You might write a piece for the group's newsletter showcasing your expertise or thought leadership. Or, perhaps, a role on the membership committee would help you get to know more colleagues in a shorter time (they may be holding meetings virtually, as many professional and social activities are done now because of the COVID-19 pandemic). One way to get noticed in online groups is to share relevant articles and other information. Look for ways you can highlight your skills in front of the group and get your name out there, Standke says. Once people are aware of your specific skills, they will be more able to connect you with job opportunities before they are posted online.
Spend more time on social media
LinkedIn, the widely used networking site for professionals, has many tools to help you find jobs and let recruiters know you're looking. Seek out groups related to your occupation. Check out the Who's Hiring Now section to find companies that are actively looking for talent, and publish your own articles or share those you find interesting. “With LinkedIn, there's not one approach,” Standke says.
Job-search expert Mark Anthony Dyson, host of The Voice of Job Seekers podcast, warns never to underestimate the power of conversations that start on social media. “You start by commenting on and sharing others’ work, which can lead to real conversations,” he says.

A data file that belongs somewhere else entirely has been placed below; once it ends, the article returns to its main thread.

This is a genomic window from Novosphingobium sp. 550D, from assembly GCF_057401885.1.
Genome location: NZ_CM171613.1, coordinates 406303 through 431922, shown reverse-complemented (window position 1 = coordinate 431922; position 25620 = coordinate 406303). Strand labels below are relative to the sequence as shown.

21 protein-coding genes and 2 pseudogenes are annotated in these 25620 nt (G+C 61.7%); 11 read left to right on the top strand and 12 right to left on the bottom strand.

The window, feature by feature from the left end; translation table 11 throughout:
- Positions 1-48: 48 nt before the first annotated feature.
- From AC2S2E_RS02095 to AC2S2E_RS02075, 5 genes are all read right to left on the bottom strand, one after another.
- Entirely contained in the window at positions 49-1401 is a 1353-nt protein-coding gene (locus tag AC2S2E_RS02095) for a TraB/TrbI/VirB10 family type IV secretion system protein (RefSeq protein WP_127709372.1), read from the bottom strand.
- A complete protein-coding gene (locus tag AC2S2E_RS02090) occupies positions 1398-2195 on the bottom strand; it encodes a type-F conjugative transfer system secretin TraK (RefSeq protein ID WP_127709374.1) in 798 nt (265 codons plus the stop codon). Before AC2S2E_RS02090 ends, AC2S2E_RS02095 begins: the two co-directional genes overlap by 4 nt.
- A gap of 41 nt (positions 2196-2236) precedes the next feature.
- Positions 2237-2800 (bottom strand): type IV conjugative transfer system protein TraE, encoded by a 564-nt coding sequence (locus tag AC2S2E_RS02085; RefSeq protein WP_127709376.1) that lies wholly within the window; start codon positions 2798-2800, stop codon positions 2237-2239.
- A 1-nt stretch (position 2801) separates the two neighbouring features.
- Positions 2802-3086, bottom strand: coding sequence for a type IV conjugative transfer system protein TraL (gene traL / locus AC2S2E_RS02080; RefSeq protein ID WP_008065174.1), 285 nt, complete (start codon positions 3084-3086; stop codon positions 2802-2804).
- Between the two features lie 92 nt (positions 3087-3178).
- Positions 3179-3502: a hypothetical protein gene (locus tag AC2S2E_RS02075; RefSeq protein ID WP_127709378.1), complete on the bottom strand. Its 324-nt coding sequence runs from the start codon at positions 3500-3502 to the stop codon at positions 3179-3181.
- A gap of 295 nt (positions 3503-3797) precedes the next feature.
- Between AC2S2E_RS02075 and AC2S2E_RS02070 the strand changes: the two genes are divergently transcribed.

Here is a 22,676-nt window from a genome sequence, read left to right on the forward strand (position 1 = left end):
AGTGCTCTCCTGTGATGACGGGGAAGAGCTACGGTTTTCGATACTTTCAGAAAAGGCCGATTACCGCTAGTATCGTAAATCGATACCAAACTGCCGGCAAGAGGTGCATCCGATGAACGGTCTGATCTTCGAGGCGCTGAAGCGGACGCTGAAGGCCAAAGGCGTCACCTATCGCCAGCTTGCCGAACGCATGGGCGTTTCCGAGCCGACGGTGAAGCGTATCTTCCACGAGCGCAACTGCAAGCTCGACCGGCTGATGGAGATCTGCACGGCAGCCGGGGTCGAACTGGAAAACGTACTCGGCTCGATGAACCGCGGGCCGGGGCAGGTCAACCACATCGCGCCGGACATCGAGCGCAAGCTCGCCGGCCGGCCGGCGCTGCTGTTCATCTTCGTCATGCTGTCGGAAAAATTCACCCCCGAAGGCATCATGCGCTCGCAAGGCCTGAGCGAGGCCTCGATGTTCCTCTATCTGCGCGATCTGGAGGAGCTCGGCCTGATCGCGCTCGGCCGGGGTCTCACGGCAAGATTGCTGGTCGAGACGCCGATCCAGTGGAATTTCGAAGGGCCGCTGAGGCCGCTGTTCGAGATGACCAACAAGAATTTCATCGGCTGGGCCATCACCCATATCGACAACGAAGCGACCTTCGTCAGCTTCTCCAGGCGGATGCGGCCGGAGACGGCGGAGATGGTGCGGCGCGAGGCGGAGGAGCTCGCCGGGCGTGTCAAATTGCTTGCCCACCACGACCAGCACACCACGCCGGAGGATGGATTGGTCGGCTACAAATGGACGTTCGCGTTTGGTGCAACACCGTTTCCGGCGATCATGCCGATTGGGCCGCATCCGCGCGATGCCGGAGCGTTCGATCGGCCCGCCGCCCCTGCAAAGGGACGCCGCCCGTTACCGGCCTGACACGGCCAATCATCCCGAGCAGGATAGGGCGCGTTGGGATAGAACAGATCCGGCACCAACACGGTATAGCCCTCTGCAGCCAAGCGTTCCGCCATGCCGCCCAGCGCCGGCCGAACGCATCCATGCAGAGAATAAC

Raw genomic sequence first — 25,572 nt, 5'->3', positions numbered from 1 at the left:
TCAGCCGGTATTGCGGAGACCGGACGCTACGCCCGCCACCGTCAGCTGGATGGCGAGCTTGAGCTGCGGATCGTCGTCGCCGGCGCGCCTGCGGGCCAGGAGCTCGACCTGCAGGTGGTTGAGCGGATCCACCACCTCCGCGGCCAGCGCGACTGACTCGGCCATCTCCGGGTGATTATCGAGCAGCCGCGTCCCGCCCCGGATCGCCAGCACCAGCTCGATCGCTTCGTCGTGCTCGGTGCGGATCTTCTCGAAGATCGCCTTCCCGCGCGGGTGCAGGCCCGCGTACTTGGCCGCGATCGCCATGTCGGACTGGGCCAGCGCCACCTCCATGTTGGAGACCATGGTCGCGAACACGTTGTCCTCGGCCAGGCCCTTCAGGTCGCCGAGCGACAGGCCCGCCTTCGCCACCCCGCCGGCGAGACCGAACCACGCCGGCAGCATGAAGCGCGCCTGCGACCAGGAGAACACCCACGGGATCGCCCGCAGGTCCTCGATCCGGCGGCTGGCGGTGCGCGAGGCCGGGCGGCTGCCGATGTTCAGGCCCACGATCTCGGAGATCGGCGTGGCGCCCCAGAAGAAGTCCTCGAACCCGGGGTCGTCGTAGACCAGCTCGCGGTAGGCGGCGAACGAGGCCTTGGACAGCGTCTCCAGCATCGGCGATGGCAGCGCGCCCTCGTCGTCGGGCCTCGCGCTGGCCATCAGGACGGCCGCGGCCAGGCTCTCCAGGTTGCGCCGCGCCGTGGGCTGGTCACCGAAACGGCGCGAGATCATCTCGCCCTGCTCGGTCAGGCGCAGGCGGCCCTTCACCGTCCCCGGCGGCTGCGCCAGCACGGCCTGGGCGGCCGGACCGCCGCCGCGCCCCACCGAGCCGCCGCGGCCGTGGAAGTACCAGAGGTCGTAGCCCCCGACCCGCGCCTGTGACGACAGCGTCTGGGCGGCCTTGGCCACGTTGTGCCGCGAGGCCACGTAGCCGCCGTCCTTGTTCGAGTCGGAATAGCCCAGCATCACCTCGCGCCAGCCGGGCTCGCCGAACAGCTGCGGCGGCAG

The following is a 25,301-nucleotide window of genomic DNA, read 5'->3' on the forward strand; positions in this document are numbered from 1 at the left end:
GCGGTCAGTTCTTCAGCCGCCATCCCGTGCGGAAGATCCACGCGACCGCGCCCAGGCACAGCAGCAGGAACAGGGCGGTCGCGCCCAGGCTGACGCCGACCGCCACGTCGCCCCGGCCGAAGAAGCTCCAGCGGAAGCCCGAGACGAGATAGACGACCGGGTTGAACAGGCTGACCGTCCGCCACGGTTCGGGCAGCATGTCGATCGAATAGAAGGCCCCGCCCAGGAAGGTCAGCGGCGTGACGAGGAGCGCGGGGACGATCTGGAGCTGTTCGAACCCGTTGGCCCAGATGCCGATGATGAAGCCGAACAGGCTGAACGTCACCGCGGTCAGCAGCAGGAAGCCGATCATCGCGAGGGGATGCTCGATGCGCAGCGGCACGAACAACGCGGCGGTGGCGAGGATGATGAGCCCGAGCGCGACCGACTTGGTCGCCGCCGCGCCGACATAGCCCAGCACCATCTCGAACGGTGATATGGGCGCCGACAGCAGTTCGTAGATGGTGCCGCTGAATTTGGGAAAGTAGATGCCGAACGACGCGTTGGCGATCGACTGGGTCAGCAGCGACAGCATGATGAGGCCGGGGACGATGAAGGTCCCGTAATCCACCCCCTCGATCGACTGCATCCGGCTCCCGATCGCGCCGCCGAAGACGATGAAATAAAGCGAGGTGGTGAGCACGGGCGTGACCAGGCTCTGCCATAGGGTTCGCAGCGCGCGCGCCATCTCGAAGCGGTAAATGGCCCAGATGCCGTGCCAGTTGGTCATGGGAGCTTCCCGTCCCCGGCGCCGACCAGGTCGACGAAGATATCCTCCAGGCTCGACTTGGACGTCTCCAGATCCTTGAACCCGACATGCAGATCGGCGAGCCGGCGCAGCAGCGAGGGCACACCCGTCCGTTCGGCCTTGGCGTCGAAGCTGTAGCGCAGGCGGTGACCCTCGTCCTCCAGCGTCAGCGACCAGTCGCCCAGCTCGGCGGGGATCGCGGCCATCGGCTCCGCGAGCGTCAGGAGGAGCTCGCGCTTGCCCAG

Tailor your networking
While it's a good idea to let people know when you're looking for a job, it's best to prioritize how you will do so, says Eric Mochnacz, a management and human resources consultant at Fairfield, New Jersey–based HR services firm Red Clover. First, identify the people you know who are influencers and well connected in your field and who may be able to put you in touch with hiring decision-makers. Then, in an appropriate manner, release the news to your network that you're looking for a new opportunity. If you're being careful about disclosing that you're doing this, play it close to the vest and confide only in trusted contacts. “There's nothing wrong with being focused on who you choose to reach out to,” he says.